We are characterizing the immune system and cell populations of the tunicate model Botryllus schlosseri on functional and molecular levels. The chordate B. schlosseri belongs to a group that is considered the closest living invertebrate relative of vertebrates. Using FACS analysis we can isolate 12 populations of B. schlosseri cells by size, granularity and auto fluorescence. In order to increase the number of isolated cell populations, we used Cytof to scan large numbers of antibodies. Antibodies that differentially bind to B. schlosseri cells were validated by flow cytometry. Serum against the Botryllus Histocompatibility Factor, and lectins and fluorescent reagents activated by enzymatic activity were also used to differentiate live B. schlosseri cell types. Using these markers we isolated 34 cell populations and created RNA libraries for deep sequencing. Additionally, we developed immunological assays for cytotoxicity, phagocytosis and stem cell tracking. Using gene expression analysis we found hematopoietic stem cells and progenitors; in transplantation assays we showed their capability to induce chimerism of pigmentation and differentiation to other cell types, as well as localization to the stem cell niches. We characterized 3 different phagocytic cell types including a previously undescribed myeloid derived cell population. We describe the B. schlosseri cytotoxic cell population that originates as a large granular lymphocyte-like cell type that become morula cells upon allogeneic challenge activation. Altogether, it seems that the common ancestor of tunicates and vertebrates had a true hematopoietic myeloid lineage, while the cytotoxic cells are a convergent evolutionary system.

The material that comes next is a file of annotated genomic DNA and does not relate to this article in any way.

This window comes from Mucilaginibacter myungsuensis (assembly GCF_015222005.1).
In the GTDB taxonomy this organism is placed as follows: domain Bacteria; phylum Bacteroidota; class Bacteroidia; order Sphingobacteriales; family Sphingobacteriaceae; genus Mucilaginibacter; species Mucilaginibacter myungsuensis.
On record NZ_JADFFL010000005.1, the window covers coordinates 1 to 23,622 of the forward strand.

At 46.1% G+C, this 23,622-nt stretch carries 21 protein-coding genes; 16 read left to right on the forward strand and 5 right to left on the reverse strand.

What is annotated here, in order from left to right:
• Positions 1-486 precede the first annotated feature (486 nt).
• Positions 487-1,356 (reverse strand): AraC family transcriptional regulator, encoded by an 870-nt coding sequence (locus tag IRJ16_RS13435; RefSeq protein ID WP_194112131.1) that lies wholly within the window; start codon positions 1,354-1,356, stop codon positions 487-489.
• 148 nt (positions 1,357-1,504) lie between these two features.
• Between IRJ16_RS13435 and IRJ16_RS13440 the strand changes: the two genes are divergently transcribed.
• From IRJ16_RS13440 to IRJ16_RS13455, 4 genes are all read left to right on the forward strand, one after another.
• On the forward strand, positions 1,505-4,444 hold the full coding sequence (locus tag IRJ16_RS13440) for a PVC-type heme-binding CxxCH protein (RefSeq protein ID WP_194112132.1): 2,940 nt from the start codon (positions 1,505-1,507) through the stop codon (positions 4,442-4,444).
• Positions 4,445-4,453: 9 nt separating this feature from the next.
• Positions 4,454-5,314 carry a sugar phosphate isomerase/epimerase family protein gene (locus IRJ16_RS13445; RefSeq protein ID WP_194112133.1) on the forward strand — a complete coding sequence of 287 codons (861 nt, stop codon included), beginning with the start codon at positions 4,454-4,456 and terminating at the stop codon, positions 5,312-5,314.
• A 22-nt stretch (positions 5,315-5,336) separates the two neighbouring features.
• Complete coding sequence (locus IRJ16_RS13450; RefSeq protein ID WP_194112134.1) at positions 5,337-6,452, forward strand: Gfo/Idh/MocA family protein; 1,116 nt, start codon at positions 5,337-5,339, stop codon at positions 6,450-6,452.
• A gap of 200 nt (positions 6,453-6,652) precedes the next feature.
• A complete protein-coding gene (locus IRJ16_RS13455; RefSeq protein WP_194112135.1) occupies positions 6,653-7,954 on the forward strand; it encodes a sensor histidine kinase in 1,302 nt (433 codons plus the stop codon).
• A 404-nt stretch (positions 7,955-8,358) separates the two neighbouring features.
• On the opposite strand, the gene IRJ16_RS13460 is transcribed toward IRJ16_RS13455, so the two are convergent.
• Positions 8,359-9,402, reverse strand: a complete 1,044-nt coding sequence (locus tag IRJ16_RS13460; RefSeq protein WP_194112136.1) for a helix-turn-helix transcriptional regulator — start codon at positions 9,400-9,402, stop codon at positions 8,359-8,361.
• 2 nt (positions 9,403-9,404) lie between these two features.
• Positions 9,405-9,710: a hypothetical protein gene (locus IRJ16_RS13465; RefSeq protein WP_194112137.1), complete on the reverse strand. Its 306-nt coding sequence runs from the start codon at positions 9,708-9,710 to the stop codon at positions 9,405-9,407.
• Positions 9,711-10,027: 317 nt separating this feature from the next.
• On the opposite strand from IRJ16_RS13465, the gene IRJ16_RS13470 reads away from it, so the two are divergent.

|Original language||English GB|
|Journal||Journal of Immunology|
|State||Published - 1 May 2016|